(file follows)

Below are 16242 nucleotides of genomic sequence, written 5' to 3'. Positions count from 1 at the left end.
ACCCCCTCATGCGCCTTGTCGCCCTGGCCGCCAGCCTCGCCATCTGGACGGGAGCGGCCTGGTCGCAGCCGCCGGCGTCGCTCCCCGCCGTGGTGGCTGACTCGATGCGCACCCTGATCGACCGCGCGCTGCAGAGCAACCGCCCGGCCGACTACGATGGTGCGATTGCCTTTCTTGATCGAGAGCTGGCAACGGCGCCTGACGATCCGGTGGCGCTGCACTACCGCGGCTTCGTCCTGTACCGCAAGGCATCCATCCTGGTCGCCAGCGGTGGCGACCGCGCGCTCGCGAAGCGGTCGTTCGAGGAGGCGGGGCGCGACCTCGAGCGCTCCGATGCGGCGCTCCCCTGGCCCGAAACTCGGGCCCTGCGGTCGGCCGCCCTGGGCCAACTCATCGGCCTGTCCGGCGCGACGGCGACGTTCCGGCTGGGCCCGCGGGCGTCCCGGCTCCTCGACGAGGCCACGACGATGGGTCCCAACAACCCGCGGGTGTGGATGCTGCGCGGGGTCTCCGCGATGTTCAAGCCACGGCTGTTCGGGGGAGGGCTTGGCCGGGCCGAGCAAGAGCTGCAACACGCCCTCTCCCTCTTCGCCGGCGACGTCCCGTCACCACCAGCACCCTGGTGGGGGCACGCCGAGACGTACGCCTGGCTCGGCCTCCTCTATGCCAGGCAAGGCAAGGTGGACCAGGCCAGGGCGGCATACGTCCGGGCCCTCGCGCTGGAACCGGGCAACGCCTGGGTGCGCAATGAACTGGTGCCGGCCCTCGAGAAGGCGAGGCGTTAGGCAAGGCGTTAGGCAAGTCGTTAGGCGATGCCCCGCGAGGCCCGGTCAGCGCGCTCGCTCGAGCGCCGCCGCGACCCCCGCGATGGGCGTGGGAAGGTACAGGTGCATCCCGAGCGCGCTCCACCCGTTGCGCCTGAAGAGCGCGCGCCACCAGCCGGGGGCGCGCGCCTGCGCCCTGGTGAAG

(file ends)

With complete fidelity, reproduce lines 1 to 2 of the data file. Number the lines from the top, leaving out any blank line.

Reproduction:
Below are 16242 nucleotides of genomic sequence, written 5' to 3'. Positions count from 1 at the left end.
ACCCCCTCATGCGCCTTGTCGCCCTGGCCGCCAGCCTCGCCATCTGGACGGGAGCGGCCTGGTCGCAGCCGCCGGCGTCGCTCCCCGCCGTGGTGGCTGACTCGATGCGCACCCTGATCGACCGCGCGCTGCAGAGCAACCGCCCGGCCGACTACGATGGTGCGATTGCCTTTCTTGATCGAGAGCTGGCAACGGCGCCTGACGATCCGGTGGCGCTGCACTACCGCGGCTTCGTCCTGTACCGCAAGGCATCCATCCTGGTCGCCAGCGGTGGCGACCGCGCGCTCGCGAAGCGGTCGTTCGAGGAGGCGGGGCGCGACCTCGAGCGCTCCGATGCGGCGCTCCCCTGGCCCGAAACTCGGGCCCTGCGGTCGGCCGCCCTGGGCCAACTCATCGGCCTGTCCGGCGCGACGGCGACGTTCCGGCTGGGCCCGCGGGCGTCCCGGCTCCTCGACGAGGCCACGACGATGGGTCCCAACAACCCGCGGGTGTGGATGCTGCGCGGGGTCTCCGCGATGTTCAAGCCACGGCTGTTCGGGGGAGGGCTTGGCCGGGCCGAGCAAGAGCTGCAACACGCCCTCTCCCTCTTCGCCGGCGACGTCCCGTCACCACCAGCACCCTGGTGGGGGCACGCCGAGACGTACGCCTGGCTCGGCCTCCTCTATGCCAGGCAAGGCAAGGTGGACCAGGCCAGGGCGGCATACGTCCGGGCCCTCGCGCTGGAACCGGGCAACGCCTGGGTGCGCAATGAACTGGTGCCGGCCCTCGAGAAGGCGAGGCGTTAGGCAAGGCGTTAGGCAAGTCGTTAGGCGATGCCCCGCGAGGCCCGGTCAGCGCGCTCGCTCGAGCGCCGCCGCGACCCCCGCGATGGGCGTGGGAAGGTACAGGTGCATCCCGAGCGCGCTCCACCCGTTGCGCCTGAAGAGCGCGCGCCACCAGCCGGGGGCGCGCGCCTGCGCCCTGGTGAAG